DALLAS (CBSDFW.COM) - Dallas County Commissioner John Wiley Price shoved a WFAA reporter and attempted to slam a door on a CBS 11 reporter Wednesday morning while trying to prevent them from entering his road and bridge office at 1506 E. Langdon.
CBS 11 News was at the office with Dallas County Commissioner Maurine Dickey, who was continuing her ongoing search to find unaccounted-for electronic satellite equipment, paid for by the county.
Dickey said she was told the equipment was at the road and bridge district warehouse, but upon arriving, Price – who is under investigation by the FBI – tried to order Dickey and the reporters off the property. When he realized his request would not be complied with, Price called the Dallas County Sheriff's Department.
Dallas County Commissioners Court Administrator Darryl Martin joined the group as Dickey and the reporters proceeded to the front door of the office.
Price allowed Dickey and Martin inside, but then used his forearm to shove WFAA reporter Brett Shipp as he walked into the doorway of the office. Price then pushed the door onto CBS 11 reporter Bud Gillett, swinging and slamming it several times to prevent him from accompanying Dickey inside.
Price screamed that the county office was "private" to which Gillett replied, "This belongs to the public. I'm a member of the public."
"This is my office," Price said, looking Shipp right in the eyes. "You're not allowed in, OK?"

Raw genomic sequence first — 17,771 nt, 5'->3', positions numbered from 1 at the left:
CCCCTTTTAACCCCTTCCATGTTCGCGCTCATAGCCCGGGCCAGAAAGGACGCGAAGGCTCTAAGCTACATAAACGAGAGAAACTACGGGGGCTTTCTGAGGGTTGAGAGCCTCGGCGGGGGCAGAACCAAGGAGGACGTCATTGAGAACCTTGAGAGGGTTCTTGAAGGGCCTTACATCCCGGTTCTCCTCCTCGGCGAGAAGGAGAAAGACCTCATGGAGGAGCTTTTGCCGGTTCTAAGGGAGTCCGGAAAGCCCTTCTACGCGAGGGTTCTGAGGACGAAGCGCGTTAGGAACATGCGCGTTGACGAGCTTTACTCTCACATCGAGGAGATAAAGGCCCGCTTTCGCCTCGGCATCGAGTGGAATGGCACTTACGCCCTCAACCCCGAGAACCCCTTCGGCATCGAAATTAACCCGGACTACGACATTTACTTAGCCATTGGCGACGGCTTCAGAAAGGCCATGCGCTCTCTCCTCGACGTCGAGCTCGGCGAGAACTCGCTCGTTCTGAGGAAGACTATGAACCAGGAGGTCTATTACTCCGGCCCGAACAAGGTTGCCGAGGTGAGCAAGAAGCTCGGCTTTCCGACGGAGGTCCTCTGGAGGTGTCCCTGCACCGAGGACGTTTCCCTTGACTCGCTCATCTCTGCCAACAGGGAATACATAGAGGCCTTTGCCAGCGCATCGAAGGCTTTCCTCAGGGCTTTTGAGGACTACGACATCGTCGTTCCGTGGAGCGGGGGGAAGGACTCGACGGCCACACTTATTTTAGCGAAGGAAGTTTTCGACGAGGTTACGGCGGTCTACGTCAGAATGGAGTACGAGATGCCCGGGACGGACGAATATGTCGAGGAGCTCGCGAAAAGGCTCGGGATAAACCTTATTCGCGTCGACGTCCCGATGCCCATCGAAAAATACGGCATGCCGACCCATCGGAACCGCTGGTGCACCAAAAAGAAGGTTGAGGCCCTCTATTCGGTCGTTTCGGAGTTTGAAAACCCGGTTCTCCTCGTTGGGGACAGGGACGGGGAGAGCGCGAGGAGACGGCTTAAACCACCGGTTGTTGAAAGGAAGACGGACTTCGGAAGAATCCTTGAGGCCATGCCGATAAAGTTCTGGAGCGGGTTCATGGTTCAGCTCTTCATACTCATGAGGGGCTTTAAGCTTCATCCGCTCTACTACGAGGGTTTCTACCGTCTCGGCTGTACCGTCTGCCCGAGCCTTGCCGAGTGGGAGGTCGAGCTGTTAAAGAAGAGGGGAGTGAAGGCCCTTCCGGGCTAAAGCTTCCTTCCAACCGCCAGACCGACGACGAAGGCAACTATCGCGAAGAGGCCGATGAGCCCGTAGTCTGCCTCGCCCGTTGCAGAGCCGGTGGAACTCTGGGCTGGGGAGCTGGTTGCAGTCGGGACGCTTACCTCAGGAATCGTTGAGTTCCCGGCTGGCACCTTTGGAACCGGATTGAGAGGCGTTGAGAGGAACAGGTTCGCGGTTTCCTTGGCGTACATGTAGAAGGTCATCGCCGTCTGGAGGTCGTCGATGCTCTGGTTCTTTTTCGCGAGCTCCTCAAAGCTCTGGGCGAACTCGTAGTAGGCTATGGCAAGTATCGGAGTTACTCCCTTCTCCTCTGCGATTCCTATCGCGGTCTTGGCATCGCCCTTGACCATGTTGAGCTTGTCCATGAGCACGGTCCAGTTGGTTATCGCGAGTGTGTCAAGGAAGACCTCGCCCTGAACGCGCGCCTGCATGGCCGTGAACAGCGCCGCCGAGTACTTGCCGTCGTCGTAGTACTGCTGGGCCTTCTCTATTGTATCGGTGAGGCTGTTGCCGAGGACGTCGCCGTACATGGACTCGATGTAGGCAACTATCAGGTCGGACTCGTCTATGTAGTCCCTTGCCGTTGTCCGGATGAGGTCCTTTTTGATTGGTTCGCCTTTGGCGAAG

Commissioner Dickey was physically locked inside the office for about two minutes and was unable to leave. She finally exited and said Price would let her inspect the property, but only if the reporters stayed behind.
"I'm not allowed to come in and see this unless you all get off the property, and this is public property, paid for by the taxpayers," Dickey told reporters. "This is what Commissioner Price says, I've never thrown the media off of my road and bridge property."
Price ultimately led Dickey to several storage units at the far end of the property but none contained the satellite equipment. The climate-controlled storage pods appeared to be filled with non-perishable emergency sundry items like paper towels, handy-wipes and staplers. She filmed the inside of the pods with her smart phone.
"I'm very disturbed that this public property would not allow media on it," Dickey said. "I just don't think there are any rules or laws that say that."
The five pieces of equipment are valued at about $30,000 each. Dickey said she thinks they have been misplaced, lost or never received. No one was injured in the incident, and Price declined to comment afterward.
"The door was locked and I couldn't unlock the door," Dickey said of being inside the office with Price and Martin. She also said she never felt physically threatened, adding, "If I were really worried for my safety I wouldn't be doing any of this."
Full, unedited video of the entire incident:
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